Southwest will begin adding wireless internet to its aircraft sometime this spring, according to Southwest senior vice president of marketing David Ridley, writing for the airline's blog.
"We expect to install equipment on around 15 aircraft per month initially," Ridley writes, "with the goal of increasing that number to 25 aircraft a month as we ramp up the process. With this schedule, we estimate that our full fleet of more than 540 planes will be outfitted with wi-fi service by early 2012."
Unlike most of its competitors, which use Aircell's Gogo service for in-flight Wi-Fi, Southwest has contracted with Row 44 to handle its service. Southwest has not said how much its service will cost, and says it has tested several price points. Unlike Gogo, Row 44 does not post a standardized pricing scheme on its website.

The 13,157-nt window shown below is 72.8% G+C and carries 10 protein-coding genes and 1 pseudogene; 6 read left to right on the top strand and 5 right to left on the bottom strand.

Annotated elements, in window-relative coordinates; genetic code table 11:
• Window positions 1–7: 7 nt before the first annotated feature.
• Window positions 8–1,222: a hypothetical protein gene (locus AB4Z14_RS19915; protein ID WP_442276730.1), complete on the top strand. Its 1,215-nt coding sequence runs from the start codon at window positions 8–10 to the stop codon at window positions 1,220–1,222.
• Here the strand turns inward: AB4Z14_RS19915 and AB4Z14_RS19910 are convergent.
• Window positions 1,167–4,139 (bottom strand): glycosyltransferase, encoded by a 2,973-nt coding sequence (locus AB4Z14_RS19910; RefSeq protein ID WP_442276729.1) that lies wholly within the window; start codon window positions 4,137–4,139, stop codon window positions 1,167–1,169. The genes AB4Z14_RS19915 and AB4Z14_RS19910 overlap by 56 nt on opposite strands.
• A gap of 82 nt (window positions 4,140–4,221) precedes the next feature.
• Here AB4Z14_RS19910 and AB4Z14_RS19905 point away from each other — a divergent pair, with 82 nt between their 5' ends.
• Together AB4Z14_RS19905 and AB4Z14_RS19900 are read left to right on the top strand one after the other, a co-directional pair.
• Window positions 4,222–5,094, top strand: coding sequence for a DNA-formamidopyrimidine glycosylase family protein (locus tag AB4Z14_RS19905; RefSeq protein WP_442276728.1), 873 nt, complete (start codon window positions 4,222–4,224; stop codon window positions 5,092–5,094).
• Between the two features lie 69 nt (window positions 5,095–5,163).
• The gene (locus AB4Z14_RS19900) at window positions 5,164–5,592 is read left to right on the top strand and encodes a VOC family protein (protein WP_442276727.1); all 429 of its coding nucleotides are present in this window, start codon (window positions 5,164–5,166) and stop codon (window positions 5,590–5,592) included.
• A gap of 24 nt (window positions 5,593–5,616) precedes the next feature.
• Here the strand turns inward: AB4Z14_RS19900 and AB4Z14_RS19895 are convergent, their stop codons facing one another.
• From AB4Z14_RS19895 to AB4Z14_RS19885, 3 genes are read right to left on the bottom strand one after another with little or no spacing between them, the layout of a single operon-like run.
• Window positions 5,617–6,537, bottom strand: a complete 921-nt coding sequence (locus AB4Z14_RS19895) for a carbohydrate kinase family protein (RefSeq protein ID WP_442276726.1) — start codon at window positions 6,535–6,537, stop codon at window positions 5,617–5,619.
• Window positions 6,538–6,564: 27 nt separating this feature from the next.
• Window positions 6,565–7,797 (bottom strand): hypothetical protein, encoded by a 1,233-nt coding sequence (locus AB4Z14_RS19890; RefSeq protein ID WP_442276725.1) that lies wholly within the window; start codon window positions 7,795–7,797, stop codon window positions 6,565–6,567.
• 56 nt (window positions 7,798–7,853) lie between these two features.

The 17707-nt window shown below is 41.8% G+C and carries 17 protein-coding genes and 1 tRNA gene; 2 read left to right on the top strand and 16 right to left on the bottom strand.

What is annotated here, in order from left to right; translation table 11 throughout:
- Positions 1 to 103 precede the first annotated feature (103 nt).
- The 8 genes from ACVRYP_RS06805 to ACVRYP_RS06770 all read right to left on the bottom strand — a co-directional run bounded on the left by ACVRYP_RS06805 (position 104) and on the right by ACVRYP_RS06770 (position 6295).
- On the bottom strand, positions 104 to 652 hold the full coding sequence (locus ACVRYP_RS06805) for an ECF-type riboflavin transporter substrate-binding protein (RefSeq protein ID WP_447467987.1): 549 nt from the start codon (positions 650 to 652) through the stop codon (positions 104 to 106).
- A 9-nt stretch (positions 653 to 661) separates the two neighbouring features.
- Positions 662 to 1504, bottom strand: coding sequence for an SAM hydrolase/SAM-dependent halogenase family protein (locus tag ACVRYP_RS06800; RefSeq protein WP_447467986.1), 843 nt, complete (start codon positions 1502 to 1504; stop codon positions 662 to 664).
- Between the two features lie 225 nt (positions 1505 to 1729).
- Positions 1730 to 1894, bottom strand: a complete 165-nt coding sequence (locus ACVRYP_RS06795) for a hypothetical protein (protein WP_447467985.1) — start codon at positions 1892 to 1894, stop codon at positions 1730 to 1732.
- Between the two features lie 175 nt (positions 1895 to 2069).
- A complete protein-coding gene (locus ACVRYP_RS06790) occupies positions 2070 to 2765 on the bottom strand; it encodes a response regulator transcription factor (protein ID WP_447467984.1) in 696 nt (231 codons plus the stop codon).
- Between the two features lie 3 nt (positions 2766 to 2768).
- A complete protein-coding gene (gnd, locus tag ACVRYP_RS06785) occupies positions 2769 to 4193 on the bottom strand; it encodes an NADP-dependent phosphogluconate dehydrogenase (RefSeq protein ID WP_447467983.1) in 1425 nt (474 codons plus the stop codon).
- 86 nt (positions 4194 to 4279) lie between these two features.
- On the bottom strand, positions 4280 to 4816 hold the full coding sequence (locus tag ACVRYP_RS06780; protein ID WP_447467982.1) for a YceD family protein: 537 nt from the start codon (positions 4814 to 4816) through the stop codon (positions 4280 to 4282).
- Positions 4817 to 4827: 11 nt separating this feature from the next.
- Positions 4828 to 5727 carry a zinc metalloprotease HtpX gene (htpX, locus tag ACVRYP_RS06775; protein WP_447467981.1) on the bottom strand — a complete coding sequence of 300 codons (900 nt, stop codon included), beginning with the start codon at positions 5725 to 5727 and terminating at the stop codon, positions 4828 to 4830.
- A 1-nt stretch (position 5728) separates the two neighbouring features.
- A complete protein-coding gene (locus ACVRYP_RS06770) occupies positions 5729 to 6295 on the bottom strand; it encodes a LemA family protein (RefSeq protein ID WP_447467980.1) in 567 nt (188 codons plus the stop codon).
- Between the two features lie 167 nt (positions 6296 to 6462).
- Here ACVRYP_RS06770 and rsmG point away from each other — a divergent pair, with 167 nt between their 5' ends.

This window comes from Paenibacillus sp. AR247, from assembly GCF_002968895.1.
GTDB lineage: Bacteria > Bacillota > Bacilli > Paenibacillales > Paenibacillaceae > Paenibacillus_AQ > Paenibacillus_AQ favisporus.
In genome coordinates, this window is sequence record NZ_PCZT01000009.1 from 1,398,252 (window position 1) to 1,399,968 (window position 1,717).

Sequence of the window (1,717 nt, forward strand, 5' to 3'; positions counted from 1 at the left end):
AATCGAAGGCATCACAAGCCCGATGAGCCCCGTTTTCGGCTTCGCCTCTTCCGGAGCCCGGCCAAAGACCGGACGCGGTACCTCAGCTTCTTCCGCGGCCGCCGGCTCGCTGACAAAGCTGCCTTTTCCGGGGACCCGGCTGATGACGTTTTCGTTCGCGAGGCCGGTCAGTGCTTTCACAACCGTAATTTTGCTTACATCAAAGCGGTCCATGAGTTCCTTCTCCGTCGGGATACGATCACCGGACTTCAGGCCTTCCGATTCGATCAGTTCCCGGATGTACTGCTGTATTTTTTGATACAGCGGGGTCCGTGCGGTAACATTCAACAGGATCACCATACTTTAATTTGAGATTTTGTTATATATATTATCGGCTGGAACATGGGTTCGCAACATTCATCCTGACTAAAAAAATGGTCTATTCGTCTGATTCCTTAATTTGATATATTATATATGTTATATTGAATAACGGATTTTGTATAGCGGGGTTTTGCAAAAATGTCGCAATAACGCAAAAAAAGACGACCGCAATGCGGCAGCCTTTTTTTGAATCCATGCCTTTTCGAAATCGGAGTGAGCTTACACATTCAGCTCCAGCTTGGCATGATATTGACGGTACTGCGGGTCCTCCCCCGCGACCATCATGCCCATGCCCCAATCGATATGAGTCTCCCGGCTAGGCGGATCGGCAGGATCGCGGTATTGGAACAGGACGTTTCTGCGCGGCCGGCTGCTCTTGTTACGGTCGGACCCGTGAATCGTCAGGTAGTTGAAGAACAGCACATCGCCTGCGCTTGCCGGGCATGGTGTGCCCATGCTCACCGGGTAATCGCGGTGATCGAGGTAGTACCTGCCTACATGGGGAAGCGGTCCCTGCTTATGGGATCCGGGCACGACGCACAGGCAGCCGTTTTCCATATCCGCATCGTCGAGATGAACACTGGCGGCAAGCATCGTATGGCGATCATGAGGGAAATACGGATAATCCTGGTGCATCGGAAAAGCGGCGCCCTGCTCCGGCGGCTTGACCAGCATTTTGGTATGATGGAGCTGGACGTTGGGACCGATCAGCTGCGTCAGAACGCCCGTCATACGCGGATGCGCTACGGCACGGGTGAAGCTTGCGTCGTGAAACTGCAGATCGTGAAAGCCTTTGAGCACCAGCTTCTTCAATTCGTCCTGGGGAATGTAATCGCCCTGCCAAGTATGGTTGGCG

On the subject of price, Southwest finds itself in an awkward position. On one hand, low fares and minimal fees are the airline's M.O., and while wireless is an entirely discretionary perk, the cost associated with it will be scrutinized by analysts and customers alike. On the other hand, with its lack of fees, especially for bags, the airline already presents a solid value, and wireless may not seem like "just another fee."
Southwest is a little late to the game, as far as installation is concerned. AirTran has been finished for months, while larger airlines such as Delta and American are swiftly bringing aircraft along.
Readers, do you think Wi-Fi is a good thing for Southwest? Would you pay for it?